Keith Robinson (’88) and Natasha Robinson’s (’93) relationship sparked through their shared values and love for ASL. With a five year age difference at school, they crossed paths but did not have many interactions. However, in the summer of 2003 on his way to Paris, Keith stopped in London for a friend’s birthday party and Natasha, living in London at the time, was there as well – the rest is history. They are now married and have two boys: Alexander Robinson (’28) and Christopher Robinson (’31), both of whom attend ASL.
What is the story of you meeting?
Natasha: He went to business school in Paris at INSEAD. He was living in New York and he stopped through London for a night on his way to move to Paris. We went to a common ASL friend’s 30th birthday party. The younger sibling was a very good friend of mine, and the older sibling who turned 30 was a friend of his.
Did you know each other?
N: You know what ASL is like. We knew each other because a lot of my friend’s older siblings were his friends, but we didn’t hang out or anything in school because I was much younger.
What was your first impression of each other?
Keith: I thought you were super fun and really cool.
N: He was a dork. I thought he was a nerd.
What did the two of you have in common that was evident from the beginning?
N: We really wanted our kids to go to ASL, that is why we moved back when our son was entering K2.
K: Also, we both had a lot of friends from our respective times at ASL and in London.
N: We still do. Both of our best friends in the world are all still from ASL.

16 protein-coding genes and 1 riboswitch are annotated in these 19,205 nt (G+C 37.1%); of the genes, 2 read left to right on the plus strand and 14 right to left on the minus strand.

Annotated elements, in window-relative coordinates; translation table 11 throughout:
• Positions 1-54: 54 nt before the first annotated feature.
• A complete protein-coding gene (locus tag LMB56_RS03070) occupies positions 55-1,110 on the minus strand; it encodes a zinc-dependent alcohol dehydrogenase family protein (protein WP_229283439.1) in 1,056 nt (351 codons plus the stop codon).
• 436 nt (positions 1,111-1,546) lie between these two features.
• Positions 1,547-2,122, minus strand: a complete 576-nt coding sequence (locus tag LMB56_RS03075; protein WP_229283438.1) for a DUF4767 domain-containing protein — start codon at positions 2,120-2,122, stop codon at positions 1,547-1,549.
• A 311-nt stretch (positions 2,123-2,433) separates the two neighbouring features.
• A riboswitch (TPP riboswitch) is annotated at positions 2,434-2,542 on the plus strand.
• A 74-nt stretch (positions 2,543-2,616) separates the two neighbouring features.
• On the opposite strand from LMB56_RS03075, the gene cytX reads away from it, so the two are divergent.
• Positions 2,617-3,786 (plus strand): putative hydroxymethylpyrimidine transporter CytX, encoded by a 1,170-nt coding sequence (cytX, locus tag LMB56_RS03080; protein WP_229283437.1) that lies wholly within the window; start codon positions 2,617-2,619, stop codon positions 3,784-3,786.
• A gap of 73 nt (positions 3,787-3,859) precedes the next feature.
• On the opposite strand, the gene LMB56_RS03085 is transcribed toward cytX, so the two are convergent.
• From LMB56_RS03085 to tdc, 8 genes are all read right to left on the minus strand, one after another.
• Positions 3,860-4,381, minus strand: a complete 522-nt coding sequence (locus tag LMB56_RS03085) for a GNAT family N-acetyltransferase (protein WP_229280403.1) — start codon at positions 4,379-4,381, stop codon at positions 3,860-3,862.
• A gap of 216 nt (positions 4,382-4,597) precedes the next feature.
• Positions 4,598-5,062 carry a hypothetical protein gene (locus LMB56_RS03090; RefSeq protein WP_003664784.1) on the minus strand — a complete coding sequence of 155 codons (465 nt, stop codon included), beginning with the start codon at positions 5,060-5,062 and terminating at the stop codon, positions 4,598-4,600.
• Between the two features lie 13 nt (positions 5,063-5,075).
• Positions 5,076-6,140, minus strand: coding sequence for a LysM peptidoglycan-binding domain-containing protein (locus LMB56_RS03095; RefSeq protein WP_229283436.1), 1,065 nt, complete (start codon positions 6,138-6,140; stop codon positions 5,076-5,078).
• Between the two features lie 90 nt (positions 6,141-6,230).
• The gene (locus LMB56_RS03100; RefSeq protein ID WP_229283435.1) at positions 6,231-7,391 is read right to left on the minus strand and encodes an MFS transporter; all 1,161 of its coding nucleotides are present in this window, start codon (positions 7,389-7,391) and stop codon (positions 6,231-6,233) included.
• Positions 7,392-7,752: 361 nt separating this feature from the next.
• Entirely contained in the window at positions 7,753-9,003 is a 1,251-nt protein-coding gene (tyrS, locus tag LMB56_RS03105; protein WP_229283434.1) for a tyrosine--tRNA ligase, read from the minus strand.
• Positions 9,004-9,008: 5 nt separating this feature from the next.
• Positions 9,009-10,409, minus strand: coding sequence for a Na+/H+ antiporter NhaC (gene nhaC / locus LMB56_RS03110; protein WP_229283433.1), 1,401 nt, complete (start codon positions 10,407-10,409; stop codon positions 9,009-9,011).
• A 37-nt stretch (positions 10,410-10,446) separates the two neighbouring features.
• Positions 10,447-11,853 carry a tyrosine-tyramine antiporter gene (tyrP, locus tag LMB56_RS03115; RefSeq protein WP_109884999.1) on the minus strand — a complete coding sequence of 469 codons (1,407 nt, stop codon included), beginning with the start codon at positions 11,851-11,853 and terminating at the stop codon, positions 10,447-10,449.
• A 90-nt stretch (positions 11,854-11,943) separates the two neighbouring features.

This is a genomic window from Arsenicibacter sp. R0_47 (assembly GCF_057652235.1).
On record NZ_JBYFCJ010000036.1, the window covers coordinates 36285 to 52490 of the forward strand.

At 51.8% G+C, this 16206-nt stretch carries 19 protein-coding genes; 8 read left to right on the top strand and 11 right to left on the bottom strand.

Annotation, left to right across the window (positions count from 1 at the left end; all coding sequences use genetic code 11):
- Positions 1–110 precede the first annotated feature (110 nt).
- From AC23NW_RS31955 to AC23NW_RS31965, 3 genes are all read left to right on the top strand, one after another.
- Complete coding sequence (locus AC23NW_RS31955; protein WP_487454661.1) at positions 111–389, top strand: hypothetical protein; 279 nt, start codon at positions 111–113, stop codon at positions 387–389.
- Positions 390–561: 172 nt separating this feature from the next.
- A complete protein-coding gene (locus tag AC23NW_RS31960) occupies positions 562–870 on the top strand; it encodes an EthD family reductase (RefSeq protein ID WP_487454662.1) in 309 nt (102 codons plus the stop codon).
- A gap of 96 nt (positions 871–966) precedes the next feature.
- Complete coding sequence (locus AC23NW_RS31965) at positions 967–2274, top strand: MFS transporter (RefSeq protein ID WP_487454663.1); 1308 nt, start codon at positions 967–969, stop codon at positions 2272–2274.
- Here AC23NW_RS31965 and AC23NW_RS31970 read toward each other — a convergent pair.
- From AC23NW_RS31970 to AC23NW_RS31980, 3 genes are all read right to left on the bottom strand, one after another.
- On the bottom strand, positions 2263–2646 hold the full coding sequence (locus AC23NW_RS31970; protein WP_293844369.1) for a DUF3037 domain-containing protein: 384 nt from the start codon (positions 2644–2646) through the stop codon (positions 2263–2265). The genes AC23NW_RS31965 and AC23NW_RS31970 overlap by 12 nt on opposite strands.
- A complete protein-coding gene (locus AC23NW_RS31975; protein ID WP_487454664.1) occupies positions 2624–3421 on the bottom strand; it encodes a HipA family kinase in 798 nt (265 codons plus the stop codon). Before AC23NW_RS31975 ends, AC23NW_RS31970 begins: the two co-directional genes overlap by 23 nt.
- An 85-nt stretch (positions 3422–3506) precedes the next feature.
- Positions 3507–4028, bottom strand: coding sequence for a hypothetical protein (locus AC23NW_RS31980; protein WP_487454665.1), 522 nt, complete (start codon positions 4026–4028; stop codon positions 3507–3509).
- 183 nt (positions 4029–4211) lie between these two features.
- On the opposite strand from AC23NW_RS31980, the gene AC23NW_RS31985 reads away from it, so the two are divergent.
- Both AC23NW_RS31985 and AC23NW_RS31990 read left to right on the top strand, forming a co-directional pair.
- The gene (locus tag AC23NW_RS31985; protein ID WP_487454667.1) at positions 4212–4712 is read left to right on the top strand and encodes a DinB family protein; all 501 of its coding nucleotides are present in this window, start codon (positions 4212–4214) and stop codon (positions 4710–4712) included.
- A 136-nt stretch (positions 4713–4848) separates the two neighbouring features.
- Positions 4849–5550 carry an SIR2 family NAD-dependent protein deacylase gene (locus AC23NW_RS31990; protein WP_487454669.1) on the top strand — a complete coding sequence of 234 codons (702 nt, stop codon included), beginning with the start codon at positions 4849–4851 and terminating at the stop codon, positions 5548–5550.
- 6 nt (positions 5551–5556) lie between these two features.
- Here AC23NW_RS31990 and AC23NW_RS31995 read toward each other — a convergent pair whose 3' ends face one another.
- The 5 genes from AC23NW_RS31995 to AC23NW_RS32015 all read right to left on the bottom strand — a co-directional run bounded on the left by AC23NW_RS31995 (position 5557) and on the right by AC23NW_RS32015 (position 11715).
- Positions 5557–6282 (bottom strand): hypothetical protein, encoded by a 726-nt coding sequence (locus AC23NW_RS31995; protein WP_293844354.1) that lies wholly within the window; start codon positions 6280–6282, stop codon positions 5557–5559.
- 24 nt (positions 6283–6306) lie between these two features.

So how did you spend your first date together?
N: It was at the restaurant Osteria Basilico.
K: She was 23 and I was 28.
How long is it before you decided to get married?
N: We dated for two years and then we got married a year later.
Where was your wedding and what was it like?
N: We got married at the Lanesborough and we had our wedding reception in Holland Park so we were in London for a while. Then we moved to San Francisco and then came back to London.
N: To be honest, I didn’t think I would get married pretty young.
Why did you want your kids to go to ASL?
N: ASL was the most important experience both of us ever had and we made friends who are still our best friends in the world. We just really wanted our kids to have that.
How did ASL play a role in your relationship?
N: We had a lot of shared experiences, maybe not at the same time, but we understood each other. That is what we still find with a lot of our friends. We have a lot of ASL friends whose husbands or wives don’t understand why they’re so deeply connected to their high school friends and we both get it. We understand the power of those relationships. There’s something magical about ASL. It just stays with you forever.
K: I lived in a lot of different places and I went to this school in France for a particular reason. I wasn’t necessarily going to live in London afterwards and when we started dating, that’s what brought me back full time after school. We were clearly different with a five year difference that’s relatively meaningful. But, over time, I got very close with her ASL friends and she is very close to mine. There is this kind of common language, and it’s this thing that binds people together from those shared experiences; it creates this kind of really interesting fabric.
Sajah Ali contributed to reporting.